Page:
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It's pretty clumsy article. Norway is not replacing the Jav (ie the insinuation being that it is discarding Javelin) it's simply looking at future upgrades that will stay ahead of the accelerating R&D curve of APS. 

Personally, Im curious how hard would it be to adjust/supplement even current  APS to counter top attack munitions. 

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Its interesting how the BBC has now 'discovered' APS while we've been wargaming with it for a year. ^_^ From what I (imagine I) understand, the US is hesitating on their own APS because they want to work out the bugs and work around the limitations before fielding anything. High angle of attack defense (terminally guided mortars) is a particularly thorny problem.

Tell me if I'm mistaken. It seems like APS radar would need to be continually on to provide coverage, making it into a virtual radio beacon to track the movement of enemy armor - A potential issue when facing a techologically savvy opponent. I wonder how susceptible to ECM interference, jamming or false signals it is.

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1 hour ago, MikeyD said:

Tell me if I'm mistaken. It seems like APS radar would need to be continually on to provide coverage, making it into a virtual radio beacon to track the movement of enemy armor - A potential issue when facing a techologically savvy opponent. I wonder how susceptible to ECM interference, jamming or false signals it is.

I believe JK has provided some figures for that somewhere in the forum.....Apparently the signal is not detectable at significant range (IIRC), I don't remember the specifics I'm afraid.

Edited by Sgt.Squarehead
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There are a lot of issues for sure. The other one that gets very little discussion is its effect on friendly units. Crap, I remember when I first learned to be really careful when infantry are working in close proximity to tanks. It was in Dueling Shashkas. A squad was a head of on of the T84s when a missile came flying in and the APS did its job resulting in a sizable explosion right over the lead squad. Ouch it has to change the protocol for close working between tanks and infantry.

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Rafael developed an new Spike LR II with a high impact angle and a Artificial Intelligence for target tracking to Counter APS / Countermeasures:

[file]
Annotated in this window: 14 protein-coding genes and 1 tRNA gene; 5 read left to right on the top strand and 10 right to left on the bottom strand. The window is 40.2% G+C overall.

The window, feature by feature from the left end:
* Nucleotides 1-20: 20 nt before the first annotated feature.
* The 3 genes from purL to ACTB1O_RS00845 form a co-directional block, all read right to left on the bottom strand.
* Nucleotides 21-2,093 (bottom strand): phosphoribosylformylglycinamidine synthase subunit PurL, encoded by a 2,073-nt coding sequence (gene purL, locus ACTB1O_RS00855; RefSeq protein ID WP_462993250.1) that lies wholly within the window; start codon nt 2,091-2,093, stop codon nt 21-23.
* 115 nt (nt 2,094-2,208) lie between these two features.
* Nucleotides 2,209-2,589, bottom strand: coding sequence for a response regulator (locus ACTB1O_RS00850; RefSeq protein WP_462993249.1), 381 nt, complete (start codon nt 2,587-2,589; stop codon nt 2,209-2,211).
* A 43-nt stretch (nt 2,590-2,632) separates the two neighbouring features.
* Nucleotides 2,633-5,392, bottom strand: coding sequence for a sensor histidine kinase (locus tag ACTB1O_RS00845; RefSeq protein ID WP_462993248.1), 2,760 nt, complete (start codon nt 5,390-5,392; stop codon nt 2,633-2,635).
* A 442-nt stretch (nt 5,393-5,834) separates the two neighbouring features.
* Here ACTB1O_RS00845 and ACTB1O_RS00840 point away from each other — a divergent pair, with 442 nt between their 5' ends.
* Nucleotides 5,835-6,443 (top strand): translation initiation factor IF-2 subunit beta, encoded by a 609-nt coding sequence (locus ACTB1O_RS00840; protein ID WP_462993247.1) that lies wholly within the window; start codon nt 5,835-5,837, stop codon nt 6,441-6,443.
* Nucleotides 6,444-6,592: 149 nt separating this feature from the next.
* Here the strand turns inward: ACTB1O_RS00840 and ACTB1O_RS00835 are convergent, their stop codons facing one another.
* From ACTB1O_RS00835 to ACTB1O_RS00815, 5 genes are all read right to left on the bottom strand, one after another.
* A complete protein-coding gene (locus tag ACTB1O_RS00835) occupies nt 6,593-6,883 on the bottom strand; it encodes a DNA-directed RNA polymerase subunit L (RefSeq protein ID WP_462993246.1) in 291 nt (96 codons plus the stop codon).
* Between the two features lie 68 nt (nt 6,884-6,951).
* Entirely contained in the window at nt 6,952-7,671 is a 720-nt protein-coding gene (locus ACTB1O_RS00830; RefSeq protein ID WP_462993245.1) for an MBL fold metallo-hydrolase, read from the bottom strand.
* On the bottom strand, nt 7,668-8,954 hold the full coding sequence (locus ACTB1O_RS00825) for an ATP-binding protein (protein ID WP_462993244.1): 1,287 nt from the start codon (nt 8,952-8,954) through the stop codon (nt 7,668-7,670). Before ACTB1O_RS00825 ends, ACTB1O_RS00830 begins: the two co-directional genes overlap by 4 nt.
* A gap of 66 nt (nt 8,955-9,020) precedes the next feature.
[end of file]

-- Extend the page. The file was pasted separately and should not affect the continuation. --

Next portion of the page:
http://defense-update.com/20170529_spike_lr_2.html

""To handle such a wide range of targets RAFAEL offers the missile with a choice of two warheads – an anti-tank missile optimized with an enhanced tandem warhead that increases armor penetration by 30 percent over the previous generation. Another advantage of the new missile is its ability to strike at higher impact angles – Spike LR II will be able to hit targets at up to 70 degrees, delivering more lethal top attack profile. According to RAFAEL, the SPIKE LR II is the only missiles known to have an inherent Counter-APS (CAPS) capability.""

""Those software-based AI functions enable the seeker to maintain target lock even in situations that auto trackers generally fail – target disappearing behind obstacles, or against a low-contrast background, where third generation (fire and forget) missiles would fail, and fourth generation missiles would need operator assistance. The new Spike LR II can overcome such challenges and track its target automatically. Moreover, as a software defined feature those seeker functions can be changed and upgraded, enabling designers to implement innovative techniques against new enemy counter-countermeasures.""

 

Edited by Redken
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3 hours ago, Sgt.Squarehead said:

Apparently not in RL.....I was watching those 'Ukraine Combat Videos', with guys ambling past tanks festooned with reactive armour, thinking just one 30mm cannon shell and you lot are Nationalist Paté!  :rolleyes:

Yeah that stuff too. At least the ERA charges go off right next to the tank. Those APS systems throw an explosive out from the tank and then they go off in the air - not to mention the possibility of setting of whatever it is trying to wreck.

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Andy,

What I said was that if you want not to be easily detected at a distance you wanted to be on the water absorption spike at ~60 GHz, as seen in Figure 1 at the link. This doesn't work as well when you're in places like the Sahara! By contrast, the WASP program's seeker was at 94 GHz, which is in the attenuation trough. This was important, for the seeker had to look ahead and down to a fair distance--regardless of weather.

http://www.phys.hawaii.edu/~anita/new/papers/militaryHandbook/rf_absor.pdf

Regards,

John Kettler